CPR saved this cyclist who went into sudden cardiac arrest

Dick Winters is an avid cyclist who rides his bike 4 to 5 times a week for an average of 20+ miles each day.

At 70 years old, he joined the COCAC 5:15 ride to find a group of like-minded cycling enthusiasts in Charlotte, who have been riding together for over 15 years.

But one morning, things didn’t go as planned when Winters suddenly fell off his bike and hit the ground. The five other people who were riding with him gathered on a median on Johnston Road, just north of Highway 51. One cyclist in the group called 911 and waited for help to arrive. But before the cavalry of paramedics, firefighters, and police officers arrived on the scene, one woman happened to drive by, and she knew what needed to be done.

A chance encounter with life-saving results

Julia Rouse is a recent graduate of the nursing program at Carolinas College of Health Sciences who previously served as a paramedic for many years. She was driving into Charlotte to teach an advanced cardiac life support class – she’d taken a different route than usual because the back roads were foggy – when she saw the group of cyclists on the side of the road.

“I’m pretty equipped to help with emergencies,” Rouse says. She thought maybe someone had been hit by a car, so she pulled over to see how she could help, explaining her background as a paramedic and training as a nurse.

When Rouse saw Winters, he was struggling to breathe and unconscious. She felt for his pulse and went to get her equipment that she happened to have on-hand from her car, putting one of the other bike riders in charge of monitoring Winter’s pulse. She came back with her equipment, checked his pulse, and felt it stop. She immediately started CPR, enlisting the help another rider, talking him through how to do CPR as they performed it.

Shortly after, the Charlotte fire department, police department, and MEDIC showed up and continued to administer CPR to Winter. The paramedics determined that Winter had experienced sudden cardiac arrest. They administered medicine to him, intubated him, and revived him with a defibrillator and took him to nearby Atrium Health Pineville.

The importance of CPR

“I was riding with five other people, but it appears I was the only one who knew CPR,” says Winter. “If Julia hadn’t been there, I wouldn’t be sharing this story.”

“If you ever see somebody who is unconscious, check for a pulse and start CPR,” says Dr. Ashleigh Maiers, a cardiologist with Atrium Health’s Sanger Heart & Vascular Institute – Pineville who cared for Winter in the ICU. “When in doubt, do chest compressions and call for help. It’s always better if people try, most of the time, even if the CPR is not perfect.”

“I was raised to be a helper, and one of the ways I do that is by performing CPR and teaching it to other people,” says Rouse. “Anyone can learn CPR.”

Cardiac arrest protocol helps prevent further damage

Once Winter arrived at the hospital, a “Code Cool,” or hypothermia protocol, was initiated.

“The hypothermia protocol is done on anyone who survives a cardiac arrest from outside of the hospital,” says Maiers.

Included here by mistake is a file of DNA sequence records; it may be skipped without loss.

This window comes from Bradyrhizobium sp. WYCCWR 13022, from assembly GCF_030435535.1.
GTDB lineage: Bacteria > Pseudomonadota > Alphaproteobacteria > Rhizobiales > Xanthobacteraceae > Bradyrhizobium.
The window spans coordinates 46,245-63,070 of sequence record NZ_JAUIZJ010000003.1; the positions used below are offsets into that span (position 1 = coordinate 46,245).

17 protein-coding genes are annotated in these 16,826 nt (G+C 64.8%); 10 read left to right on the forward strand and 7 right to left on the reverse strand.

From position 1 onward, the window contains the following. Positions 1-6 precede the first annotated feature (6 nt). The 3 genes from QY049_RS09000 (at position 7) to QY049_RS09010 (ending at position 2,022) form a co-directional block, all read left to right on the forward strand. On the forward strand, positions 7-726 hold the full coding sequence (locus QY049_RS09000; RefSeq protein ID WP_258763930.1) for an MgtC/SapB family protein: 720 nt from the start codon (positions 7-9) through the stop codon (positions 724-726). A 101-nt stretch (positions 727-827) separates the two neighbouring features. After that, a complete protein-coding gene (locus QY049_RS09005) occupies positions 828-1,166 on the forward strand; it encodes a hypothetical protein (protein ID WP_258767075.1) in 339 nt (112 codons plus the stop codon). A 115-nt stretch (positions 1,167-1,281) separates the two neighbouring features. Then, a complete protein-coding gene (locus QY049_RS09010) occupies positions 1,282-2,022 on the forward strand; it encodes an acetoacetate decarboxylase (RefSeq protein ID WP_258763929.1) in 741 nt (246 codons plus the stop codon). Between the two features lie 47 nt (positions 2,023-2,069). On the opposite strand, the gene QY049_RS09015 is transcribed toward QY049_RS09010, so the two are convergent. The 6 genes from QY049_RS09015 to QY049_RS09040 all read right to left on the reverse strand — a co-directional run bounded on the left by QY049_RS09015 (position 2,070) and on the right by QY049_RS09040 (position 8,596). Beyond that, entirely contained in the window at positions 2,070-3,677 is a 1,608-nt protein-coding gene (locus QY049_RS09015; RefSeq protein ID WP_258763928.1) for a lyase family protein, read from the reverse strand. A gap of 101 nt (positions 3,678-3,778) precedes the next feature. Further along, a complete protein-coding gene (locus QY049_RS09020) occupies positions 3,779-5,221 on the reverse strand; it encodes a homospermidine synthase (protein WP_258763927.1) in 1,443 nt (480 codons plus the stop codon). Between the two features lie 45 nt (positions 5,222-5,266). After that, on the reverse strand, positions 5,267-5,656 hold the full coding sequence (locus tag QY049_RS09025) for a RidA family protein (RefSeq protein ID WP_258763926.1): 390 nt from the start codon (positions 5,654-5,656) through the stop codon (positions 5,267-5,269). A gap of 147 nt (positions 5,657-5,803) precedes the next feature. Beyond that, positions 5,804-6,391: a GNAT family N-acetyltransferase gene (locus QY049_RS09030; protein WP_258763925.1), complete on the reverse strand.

The protocol, which involves sedating a patient and keeping him at a reduced temperature for 24 hours, can help improve chances of survival, prevent organ damage and help improve neurological function.

Although Winter was unconscious when he arrived at the hospital, his wife and family arrived soon after, and helped the team at Atrium Health Pineville piece together what had happened.

“As soon as I heard that he’d had someone there who called 911 immediately, and that Julia was on the scene to evaluate Dick and start CPR, I knew that his chances of survival were very good,” says Maiers. “The fact that Julia was there is really the reason he is alive today.”

Getting back in the saddle

About 12 hours after Winter was brought back up to normal body temperature and brought out of his medically induced coma, he was alert and talking – although he didn’t remember the ordeal he’d just been through.

“My cardiac arrest happened on a Monday, and I don’t remember anything until the following Saturday,” he says.

Maiers did a full evaluation and found that “structurally, everything was normal” and there were no blockages in Winter’s heart. He did have PVCs, or premature ventricular contractions, which are extra beats that originate in the heart’s lower chambers. As a precaution, Winter had a defibrillator implanted by the team at Atrium Health Pineville.

“The defibrillator will monitor Dick’s heart, and if he has another cardiac incident, the defibrillator will shock his heart and save his life,” says Maiers.

As for Rouse, she’s excited to start her new career as a nurse at the neuro ICU at Atrium Health’s Carolinas Medical Center. She even gave Winter the honors of pinning her at her pinning ceremony when she graduated from Carolinas College of Health Sciences. Rouse also continues to teach CPR classes to the community and even taught two to the COAC group, which Winter and his wife attended.

Winter is back to riding his bike again – although, since he recently retired, he says “I’m not setting my alarm at 4:20 a.m. to get out there.”


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